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Oren Kadosh, Yoram S. Bonneh; Involuntary oculomotor inhibition markers of saliency and deviance in response to auditory sequences. Journal of Vision 2022;22(5):8. doi: https://doi.org/10.1167/jov.22.5.8.
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© ARVO (1962-2015); The Authors (2016-present)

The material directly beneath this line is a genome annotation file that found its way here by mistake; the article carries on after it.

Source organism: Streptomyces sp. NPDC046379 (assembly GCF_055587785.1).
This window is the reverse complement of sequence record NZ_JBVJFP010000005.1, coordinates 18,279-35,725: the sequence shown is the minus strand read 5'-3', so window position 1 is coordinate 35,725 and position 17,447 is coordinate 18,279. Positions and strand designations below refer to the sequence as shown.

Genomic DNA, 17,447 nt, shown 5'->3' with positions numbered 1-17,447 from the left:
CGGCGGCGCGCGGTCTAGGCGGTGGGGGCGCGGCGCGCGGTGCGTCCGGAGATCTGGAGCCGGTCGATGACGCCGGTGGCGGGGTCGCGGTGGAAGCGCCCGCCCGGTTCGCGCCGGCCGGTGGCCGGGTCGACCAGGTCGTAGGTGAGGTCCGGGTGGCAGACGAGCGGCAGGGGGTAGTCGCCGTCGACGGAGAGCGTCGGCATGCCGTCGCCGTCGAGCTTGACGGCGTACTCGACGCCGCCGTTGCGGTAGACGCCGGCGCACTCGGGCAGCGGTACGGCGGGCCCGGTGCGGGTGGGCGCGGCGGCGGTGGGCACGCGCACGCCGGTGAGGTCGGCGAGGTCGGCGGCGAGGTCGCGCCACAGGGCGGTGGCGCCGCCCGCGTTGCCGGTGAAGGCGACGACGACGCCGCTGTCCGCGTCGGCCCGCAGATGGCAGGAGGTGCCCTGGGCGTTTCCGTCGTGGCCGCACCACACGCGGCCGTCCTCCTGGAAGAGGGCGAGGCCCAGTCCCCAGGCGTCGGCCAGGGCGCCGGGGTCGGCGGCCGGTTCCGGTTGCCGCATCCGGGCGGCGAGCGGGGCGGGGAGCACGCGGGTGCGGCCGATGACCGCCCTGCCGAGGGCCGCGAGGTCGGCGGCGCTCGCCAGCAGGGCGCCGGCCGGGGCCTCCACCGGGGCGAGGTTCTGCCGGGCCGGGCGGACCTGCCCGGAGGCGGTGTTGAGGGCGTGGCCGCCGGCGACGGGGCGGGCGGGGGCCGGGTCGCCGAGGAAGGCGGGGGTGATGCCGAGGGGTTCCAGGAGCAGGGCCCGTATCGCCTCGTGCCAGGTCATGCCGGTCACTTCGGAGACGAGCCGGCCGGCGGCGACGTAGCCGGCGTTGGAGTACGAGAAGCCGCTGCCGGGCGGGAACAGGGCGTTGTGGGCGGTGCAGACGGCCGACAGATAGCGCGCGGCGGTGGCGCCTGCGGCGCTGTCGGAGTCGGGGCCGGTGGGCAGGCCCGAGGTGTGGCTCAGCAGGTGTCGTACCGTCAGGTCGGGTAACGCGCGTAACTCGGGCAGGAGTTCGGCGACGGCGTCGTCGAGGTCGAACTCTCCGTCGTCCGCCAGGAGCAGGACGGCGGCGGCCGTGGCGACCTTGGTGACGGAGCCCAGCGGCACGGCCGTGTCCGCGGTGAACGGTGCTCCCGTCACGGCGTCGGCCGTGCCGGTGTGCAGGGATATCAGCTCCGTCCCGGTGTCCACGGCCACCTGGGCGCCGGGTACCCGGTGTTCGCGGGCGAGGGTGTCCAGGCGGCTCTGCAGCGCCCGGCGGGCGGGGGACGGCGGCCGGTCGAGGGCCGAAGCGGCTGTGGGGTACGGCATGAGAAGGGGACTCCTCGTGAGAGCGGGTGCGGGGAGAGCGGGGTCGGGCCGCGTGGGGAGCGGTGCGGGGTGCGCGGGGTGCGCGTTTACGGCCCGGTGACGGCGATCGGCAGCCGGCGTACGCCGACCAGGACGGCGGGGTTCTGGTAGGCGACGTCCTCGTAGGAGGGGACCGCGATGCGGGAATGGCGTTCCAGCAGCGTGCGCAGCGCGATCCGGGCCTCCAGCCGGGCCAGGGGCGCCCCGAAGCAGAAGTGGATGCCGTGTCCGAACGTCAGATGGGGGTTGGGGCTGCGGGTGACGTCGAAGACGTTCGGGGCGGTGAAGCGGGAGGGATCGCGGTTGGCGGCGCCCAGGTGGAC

Our eyes move constantly but are often inhibited momentarily in response to external stimuli (oculomotor inhibition [OMI]), depending on the stimulus saliency, anticipation, and attention. Previous studies have shown prolonged OMI for auditory oddballs; however, they required counting the oddballs, possibly reflecting voluntary attention. Here, we investigated whether the “passive” OMI response to auditory deviants can provide a quantitative measure of deviance strength (pitch difference) and studied its dependence on the inter-trial interval (ITI). Participants fixated centrally and passively listened to repeated short sequences of pure tones that contained a deviant tone either regularly or with 20% probability (oddballs). In an “active” control experiment, participants counted the deviant or the standard. As in previous studies, the results showed prolonged microsaccade inhibition and increased pupil dilation following the rare deviant tone. Earlier inhibition onset was found in proportion to the pitch deviance (the saliency effect), and a later release was found for oddballs, but only for ITI <2.5 seconds. The active control experiment showed similar results when counting the deviant but longer OMI for the standard when counting it. Taken together, these results suggest that OMI provides involuntary markers of saliency and deviance, which can be obtained without the participant's response.
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